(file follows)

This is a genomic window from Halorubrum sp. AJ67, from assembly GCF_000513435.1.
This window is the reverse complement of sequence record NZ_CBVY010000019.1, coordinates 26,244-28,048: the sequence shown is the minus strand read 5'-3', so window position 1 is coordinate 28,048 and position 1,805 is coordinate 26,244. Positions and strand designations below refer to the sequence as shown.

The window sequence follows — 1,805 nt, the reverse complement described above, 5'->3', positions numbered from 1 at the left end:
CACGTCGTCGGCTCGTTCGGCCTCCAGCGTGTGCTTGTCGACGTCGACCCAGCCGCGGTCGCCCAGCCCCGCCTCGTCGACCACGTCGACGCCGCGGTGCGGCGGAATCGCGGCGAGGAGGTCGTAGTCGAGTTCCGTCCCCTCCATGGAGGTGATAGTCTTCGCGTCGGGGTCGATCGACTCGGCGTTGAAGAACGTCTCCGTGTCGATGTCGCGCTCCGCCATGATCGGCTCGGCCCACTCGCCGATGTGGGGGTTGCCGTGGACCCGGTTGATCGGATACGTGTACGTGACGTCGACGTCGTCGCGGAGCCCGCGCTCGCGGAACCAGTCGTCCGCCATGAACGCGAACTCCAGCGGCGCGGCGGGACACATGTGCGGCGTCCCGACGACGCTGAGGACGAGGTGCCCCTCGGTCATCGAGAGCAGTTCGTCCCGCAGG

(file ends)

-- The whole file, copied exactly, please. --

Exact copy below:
This is a genomic window from Halorubrum sp. AJ67, from assembly GCF_000513435.1.
This window is the reverse complement of sequence record NZ_CBVY010000019.1, coordinates 26,244-28,048: the sequence shown is the minus strand read 5'-3', so window position 1 is coordinate 28,048 and position 1,805 is coordinate 26,244. Positions and strand designations below refer to the sequence as shown.

The window sequence follows — 1,805 nt, the reverse complement described above, 5'->3', positions numbered from 1 at the left end:
CACGTCGTCGGCTCGTTCGGCCTCCAGCGTGTGCTTGTCGACGTCGACCCAGCCGCGGTCGCCCAGCCCCGCCTCGTCGACCACGTCGACGCCGCGGTGCGGCGGAATCGCGGCGAGGAGGTCGTAGTCGAGTTCCGTCCCCTCCATGGAGGTGATAGTCTTCGCGTCGGGGTCGATCGACTCGGCGTTGAAGAACGTCTCCGTGTCGATGTCGCGCTCCGCCATGATCGGCTCGGCCCACTCGCCGATGTGGGGGTTGCCGTGGACCCGGTTGATCGGATACGTGTACGTGACGTCGACGTCGTCGCGGAGCCCGCGCTCGCGGAACCAGTCGTCCGCCATGAACGCGAACTCCAGCGGCGCGGCGGGACACATGTGCGGCGTCCCGACGACGCTGAGGACGAGGTGCCCCTCGGTCATCGAGAGCAGTTCGTCCCGCAGG